Wellmade

Improving working conditions in your clothing supply chain

Case 2: I’m visiting a factory but I’m not a CSR specialist. What can I do to help?

Every time you visit a factory, you have an opportunity to support better working conditions, even if you are not a CSR specialist.  Visits that are mainly for other reasons – like sample review or production checks – can also be used to support your company’s CSR policies.  Here are some things that you can do to help:

  • 1. Find out what your brand is already doing.

    Any discussions you have in a factory should be coordinated with your CSR department.  Visits by staff can support ongoing efforts, but should never try to replace factory checks by trained professionals.

    Before your next factory visit, ask your CSR manager about your company’s strategy for addressing working conditions.  These might include:

    1.  A Code of Conduct for factories

    2.  Regular factory audits

    3.  A grading system that evaluates risks in each factory

    4.  Records of past problems or improvements

    5.  Worker complaint hotlines

    Before you visit a factory, familiarize yourself with your brand’s policies, so that the factory is sure to receive consistent information.

  • 2. Ask you CSR manager what they need help with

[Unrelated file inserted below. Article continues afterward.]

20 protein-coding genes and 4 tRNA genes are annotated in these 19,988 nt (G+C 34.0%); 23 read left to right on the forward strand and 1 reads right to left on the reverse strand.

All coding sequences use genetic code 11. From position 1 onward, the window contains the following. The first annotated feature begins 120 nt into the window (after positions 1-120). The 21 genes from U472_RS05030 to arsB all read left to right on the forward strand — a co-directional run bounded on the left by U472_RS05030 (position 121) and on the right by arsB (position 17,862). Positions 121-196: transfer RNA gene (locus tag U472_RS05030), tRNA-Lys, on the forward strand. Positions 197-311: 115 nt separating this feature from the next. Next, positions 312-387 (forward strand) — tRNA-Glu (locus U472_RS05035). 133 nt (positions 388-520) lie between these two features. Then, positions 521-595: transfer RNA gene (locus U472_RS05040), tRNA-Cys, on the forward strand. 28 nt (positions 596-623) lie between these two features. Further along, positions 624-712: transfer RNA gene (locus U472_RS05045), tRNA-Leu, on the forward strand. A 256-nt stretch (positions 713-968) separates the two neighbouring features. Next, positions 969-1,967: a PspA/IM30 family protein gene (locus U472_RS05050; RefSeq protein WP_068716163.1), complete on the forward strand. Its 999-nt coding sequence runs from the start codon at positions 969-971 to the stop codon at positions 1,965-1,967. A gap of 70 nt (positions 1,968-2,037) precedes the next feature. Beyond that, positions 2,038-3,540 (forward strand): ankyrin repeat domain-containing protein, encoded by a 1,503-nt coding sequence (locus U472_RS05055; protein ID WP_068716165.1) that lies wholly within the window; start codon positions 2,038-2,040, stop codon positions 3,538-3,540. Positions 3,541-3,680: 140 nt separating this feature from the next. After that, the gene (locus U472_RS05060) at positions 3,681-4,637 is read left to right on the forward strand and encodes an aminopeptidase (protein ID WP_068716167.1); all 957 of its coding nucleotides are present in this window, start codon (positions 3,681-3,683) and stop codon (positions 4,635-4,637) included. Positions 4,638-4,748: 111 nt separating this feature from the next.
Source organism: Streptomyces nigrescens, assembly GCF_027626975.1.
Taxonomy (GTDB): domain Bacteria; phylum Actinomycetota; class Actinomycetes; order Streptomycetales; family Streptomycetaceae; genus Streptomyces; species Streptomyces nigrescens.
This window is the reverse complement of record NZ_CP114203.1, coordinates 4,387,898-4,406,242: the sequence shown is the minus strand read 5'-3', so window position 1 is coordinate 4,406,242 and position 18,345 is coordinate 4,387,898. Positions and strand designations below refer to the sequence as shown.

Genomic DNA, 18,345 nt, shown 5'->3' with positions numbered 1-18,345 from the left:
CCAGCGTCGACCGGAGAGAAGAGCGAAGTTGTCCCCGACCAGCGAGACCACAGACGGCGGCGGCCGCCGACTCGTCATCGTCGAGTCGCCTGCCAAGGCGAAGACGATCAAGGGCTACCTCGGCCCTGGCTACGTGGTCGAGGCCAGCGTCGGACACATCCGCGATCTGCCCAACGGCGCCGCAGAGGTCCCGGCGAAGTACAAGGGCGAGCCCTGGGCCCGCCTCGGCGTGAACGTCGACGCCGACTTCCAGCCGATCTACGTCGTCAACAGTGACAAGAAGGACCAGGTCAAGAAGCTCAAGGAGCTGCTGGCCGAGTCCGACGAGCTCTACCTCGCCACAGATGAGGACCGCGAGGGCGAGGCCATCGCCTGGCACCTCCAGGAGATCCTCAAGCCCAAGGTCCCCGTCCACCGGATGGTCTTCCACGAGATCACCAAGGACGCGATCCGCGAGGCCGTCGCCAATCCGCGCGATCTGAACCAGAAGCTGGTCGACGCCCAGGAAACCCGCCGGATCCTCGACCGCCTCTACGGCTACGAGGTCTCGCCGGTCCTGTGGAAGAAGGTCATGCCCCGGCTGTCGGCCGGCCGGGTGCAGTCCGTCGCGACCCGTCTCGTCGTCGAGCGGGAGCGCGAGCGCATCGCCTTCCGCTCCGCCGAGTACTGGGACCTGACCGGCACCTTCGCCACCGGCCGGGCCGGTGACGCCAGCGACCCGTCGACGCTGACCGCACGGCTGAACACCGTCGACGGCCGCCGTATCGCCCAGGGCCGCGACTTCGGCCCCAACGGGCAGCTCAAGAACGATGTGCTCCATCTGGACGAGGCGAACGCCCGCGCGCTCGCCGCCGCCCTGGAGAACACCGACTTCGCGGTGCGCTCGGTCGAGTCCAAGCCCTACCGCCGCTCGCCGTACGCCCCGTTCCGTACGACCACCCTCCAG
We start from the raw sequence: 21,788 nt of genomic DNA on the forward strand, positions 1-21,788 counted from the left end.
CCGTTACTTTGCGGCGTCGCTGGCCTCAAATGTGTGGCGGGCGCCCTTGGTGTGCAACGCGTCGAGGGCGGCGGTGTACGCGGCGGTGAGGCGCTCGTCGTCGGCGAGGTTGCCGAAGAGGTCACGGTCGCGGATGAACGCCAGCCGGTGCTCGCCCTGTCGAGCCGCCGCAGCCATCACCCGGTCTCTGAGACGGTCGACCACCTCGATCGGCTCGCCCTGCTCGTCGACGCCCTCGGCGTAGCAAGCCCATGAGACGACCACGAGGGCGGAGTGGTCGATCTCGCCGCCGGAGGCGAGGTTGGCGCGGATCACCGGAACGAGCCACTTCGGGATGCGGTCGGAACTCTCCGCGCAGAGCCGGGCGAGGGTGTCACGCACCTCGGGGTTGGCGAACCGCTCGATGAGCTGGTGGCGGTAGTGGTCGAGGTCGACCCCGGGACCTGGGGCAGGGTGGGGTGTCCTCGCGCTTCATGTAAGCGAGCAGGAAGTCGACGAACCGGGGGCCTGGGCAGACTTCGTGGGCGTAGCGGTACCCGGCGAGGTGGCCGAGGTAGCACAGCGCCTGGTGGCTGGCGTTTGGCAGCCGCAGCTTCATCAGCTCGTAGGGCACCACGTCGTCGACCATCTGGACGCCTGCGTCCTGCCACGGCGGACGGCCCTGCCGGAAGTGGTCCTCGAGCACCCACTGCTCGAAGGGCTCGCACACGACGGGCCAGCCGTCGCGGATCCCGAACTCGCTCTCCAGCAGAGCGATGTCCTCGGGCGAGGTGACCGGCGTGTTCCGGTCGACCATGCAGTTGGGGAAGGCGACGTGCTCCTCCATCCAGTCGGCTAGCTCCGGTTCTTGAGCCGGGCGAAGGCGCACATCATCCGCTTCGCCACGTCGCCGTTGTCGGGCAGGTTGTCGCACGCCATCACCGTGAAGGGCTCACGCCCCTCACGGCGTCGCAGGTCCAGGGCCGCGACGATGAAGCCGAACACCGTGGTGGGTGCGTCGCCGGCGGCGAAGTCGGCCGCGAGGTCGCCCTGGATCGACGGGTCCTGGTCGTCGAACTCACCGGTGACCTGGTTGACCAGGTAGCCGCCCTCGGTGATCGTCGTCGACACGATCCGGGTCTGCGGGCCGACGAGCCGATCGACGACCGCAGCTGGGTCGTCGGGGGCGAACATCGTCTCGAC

There are no perfect factories, and most have some issues which need attention.  Ask your CSR manager if there are specific issues that you should discuss with the factory’s manager.

    Sometimes a problem was found in the past and it’s good to make sure it has been resolved.

    In other cases, it’s just important for the factory’s managers to hear that your brand is serious about worker welfare.  If the issue is raised every time someone from your brand visits, you help to underline the importance of working conditions.

    In any case, it’s a good idea to ask the experts at your brand what to watch for or what to discuss.

  • Watch for basic health & safety problems.

    A full factory health & safety check requires experienced auditors, because many important problems cannot be found by just looking around.  There are, however some issues that can be identified during a short visit to a factory – things like blocked fire exits or unsafe materials storage.  Even if your brand conducts regular audits, conditions or managers can change between audits, so it’s good to have a look while you’re there.  You can download this health & safety walkthrough guide so you know what to look for.

    Take photos of anything that looks like a problem, and tell your CSR manager about it when you return, so they can follow up with the factory.

    The more you learn about how things work in factories – and how things should work – the more you can do to help keep an eye out for problems during your visits.

     

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